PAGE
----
‘What a relief,’ she thought as she slipped on her costume. Her figure wasn’t that bad, but a semi-alcoholic & definitely-chocaholic lifestyle, plus the fact she used her gym card about once every month – & that was only to use the jaccuzi – meant her figure was positively plumpy. But paranioa is paranioa & before she left the cover of the rocky formation that had served as her changing rooms, she looked again around the cove, but there was no one in sight. This was the cue for her to step toward the inviting waves. At the waterside she meticuosily took off her newly acquired meditean frock and stepped into the breaking waves. But this was Siciliy, not Southend, & the summer sun had warmed up the water so much that it seemd to entice her in. The water was delicious, sliding up her legs as she knelt down beneath the surface, one moment suspended in weightlessness and peace, then with a delicate spread of her arms the first of several breastrokes.
Her memories drifted back to childhood days and Dino. They would meet each day by the burnt out cypress tree and scramble along the coast, exploring the wonderful coves of Scoppello. This one was a particular & they would come here most days like secret lovers defying authority. She remembere’d him laughing as he tore off his worn shirt, tied his home-made bamboo harpoon around his waist and lunged into the cool nectar of the ocean hunting for swordfish. The glittering prize. The local fishermen cursed them as some foul pest for they would catch in their nets, and then stealthily slice their way out, shredding the ropes that once held them. The only way to catch them was with a harpoon, by hand, face-to-face with the acquatic sword of a warrior. But worth the duel, as their huge bulk fetched a handsome price at the market and their flesh was tender as a baby`s bum. Dino used to swam far ahead, ducking beneath the waves for long periods of time before surfacing with a splash, his dark hair streaked across his beaming smile. He was the hunter, fearless and boyant. He was the one who usually made the kill, if any, yet he always shared the profit. They would often struggle back to town, lugging some slippery heavey fish between them, & he would marvel at how well they had done. They, never him.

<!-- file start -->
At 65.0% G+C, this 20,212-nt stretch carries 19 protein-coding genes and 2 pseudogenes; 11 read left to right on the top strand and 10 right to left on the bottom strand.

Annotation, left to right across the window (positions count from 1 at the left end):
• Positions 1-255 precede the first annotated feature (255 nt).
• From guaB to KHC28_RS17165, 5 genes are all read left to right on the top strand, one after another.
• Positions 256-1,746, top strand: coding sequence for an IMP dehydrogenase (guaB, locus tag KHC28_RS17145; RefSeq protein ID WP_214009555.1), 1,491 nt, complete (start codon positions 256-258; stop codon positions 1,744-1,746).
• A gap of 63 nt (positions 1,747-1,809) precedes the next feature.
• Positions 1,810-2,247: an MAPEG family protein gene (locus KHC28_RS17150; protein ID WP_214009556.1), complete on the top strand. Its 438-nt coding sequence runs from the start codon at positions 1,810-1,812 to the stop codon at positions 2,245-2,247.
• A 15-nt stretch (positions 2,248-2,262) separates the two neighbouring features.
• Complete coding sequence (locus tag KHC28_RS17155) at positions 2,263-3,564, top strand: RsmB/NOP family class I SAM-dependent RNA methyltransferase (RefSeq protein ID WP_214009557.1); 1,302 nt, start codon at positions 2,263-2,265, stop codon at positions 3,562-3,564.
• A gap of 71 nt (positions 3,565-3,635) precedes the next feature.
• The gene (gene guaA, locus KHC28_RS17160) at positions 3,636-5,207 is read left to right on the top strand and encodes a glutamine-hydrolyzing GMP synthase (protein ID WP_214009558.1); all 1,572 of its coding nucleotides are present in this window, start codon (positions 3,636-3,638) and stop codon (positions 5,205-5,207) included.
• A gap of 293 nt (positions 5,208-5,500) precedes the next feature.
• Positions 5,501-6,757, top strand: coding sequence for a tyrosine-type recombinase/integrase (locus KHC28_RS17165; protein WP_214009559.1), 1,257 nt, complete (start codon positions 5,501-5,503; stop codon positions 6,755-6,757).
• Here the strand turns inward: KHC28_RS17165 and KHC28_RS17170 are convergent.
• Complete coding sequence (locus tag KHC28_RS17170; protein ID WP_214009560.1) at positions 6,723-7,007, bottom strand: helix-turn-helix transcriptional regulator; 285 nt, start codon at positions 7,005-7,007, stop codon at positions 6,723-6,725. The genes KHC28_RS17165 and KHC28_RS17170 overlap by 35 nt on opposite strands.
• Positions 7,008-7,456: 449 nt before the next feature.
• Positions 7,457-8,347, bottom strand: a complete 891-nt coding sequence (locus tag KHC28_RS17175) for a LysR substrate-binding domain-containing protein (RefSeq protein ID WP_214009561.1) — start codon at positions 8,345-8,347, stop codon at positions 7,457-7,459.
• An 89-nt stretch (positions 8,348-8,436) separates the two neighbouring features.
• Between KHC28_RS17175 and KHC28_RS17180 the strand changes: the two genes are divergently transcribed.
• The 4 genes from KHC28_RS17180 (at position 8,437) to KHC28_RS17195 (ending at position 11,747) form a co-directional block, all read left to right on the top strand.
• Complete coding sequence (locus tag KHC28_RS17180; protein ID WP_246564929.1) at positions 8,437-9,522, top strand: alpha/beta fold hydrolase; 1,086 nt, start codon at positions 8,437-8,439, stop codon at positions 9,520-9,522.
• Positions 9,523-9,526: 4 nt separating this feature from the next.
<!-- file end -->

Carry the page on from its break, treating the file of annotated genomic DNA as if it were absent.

Not long after her birth her mother had called her Francis, after Francis of Assisi, she had loved animals & had conceived her new-born baby in Poppi, just a few miles from the monastery where he lived one sultry summers night in the seventies. Francis had inherited her mother’s fondness for animals, but not all, not all of them at all. She had seen the one thing that could completely shatter her serendipity, the tiny, transparent form of a jellyfish had just floated past her. ‘La medusa’ the Sicillians call them and rightly so, with their locks of limbs waving weightlessly through the water, floating gentle as a butterfly with the sting of some cruel bee. Francis flapped her arms and treaded backwards, then consumed again by the demon fear flailed and flapped like a drowning cat, and in a frothing splash, clambered and clawed her feet across the shingle, dragging herself onto land. She gasped for breath to calm her thundering heart and even in the morning sun a scathing chill bit through her to the core. A tiny tear of relief and embaresment trickled down her cheek.